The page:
How often have you heard, “Time goes by so quickly?” No doubt, more than you can count. There are hundreds of poems, songs and stories about the swiftness of time. Spend time with anyone over 40 and they will make reference to the passing of time within the first 20 minutes of the conversation. I know how quickly time goes by. At 48 I have lived over ½ of my life. My childhood is barely a memory, my adolescence a blur, and my young adult years so quickly lived that I wonder if they might have been imagined. My early memories contain snippets of holidays, family vacations and extended family gatherings, short, brief glimpses. Then there are the Emily and Laura years; twenty-two years that have challenged the speed of light. Yet these memories seem more focused, more detailed and infinitely more precious.
The older I get the more treasured time becomes. I realize the importance of savoring each possible moment, of living them fully and sharing them with those I love. The conundrum for one my age, with young adult children, is that my desire to spend time with my children is not equal to the time they desire to spend with me. Time is not as valuable to them. Pink Floyd sang, “You are young and life is long and there is time to kill today.” Trying to get them to understand why a few hours spent together creates moments of memories I will cherish when they are gone, is like trying to get a politician to understand the importance of honesty. It just ain’t gonna happen.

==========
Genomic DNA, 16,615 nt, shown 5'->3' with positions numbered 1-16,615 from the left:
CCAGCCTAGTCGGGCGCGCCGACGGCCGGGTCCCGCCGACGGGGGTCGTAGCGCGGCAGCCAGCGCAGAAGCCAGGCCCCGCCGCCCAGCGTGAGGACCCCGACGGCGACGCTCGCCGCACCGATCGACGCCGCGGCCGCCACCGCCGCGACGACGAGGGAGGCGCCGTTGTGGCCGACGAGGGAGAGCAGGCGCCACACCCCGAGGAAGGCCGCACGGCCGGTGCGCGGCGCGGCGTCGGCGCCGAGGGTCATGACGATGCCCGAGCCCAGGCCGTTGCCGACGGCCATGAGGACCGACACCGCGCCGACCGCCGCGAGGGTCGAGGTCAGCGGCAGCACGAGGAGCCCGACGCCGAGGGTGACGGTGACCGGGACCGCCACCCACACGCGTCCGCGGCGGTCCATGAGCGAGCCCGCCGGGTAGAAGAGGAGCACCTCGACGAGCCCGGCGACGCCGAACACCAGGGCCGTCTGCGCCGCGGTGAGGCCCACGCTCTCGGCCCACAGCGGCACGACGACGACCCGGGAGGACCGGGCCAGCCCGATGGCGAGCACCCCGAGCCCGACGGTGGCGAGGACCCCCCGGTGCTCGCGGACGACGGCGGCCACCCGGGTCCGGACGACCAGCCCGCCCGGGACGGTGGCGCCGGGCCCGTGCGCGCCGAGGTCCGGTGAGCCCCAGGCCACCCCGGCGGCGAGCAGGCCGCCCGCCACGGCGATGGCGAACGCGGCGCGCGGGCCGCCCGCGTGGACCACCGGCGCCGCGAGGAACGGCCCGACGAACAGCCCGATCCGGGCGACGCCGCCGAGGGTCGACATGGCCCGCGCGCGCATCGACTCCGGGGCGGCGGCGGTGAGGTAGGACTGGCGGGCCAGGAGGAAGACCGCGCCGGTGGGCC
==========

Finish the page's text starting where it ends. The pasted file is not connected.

I have very few memories of my daughters as young adults. I am selfish and want to collect more but they are preoccupied with work and friends, school and living, and not so worried about creating moments of memories with their mom. I do not begrudge my daughters the time they spend living their lives. I do not expect, or even want, them to spend hours upon hours with me. They are at an age where they should be preoccupied with events and persons rather than being preoccupied with their mom. But oh, what I would give for an afternoon a month, or even an undisturbed hour after work once a week, with no phones, no friends, just us and some thoughtful conversation. Something for me to look back on and remember when they are gone, when I have nothing but time to reflect.
“Backward, turn backward, O Time in thy flight, Make me a child again, just for tonight.” -Elizabeth Akers Allen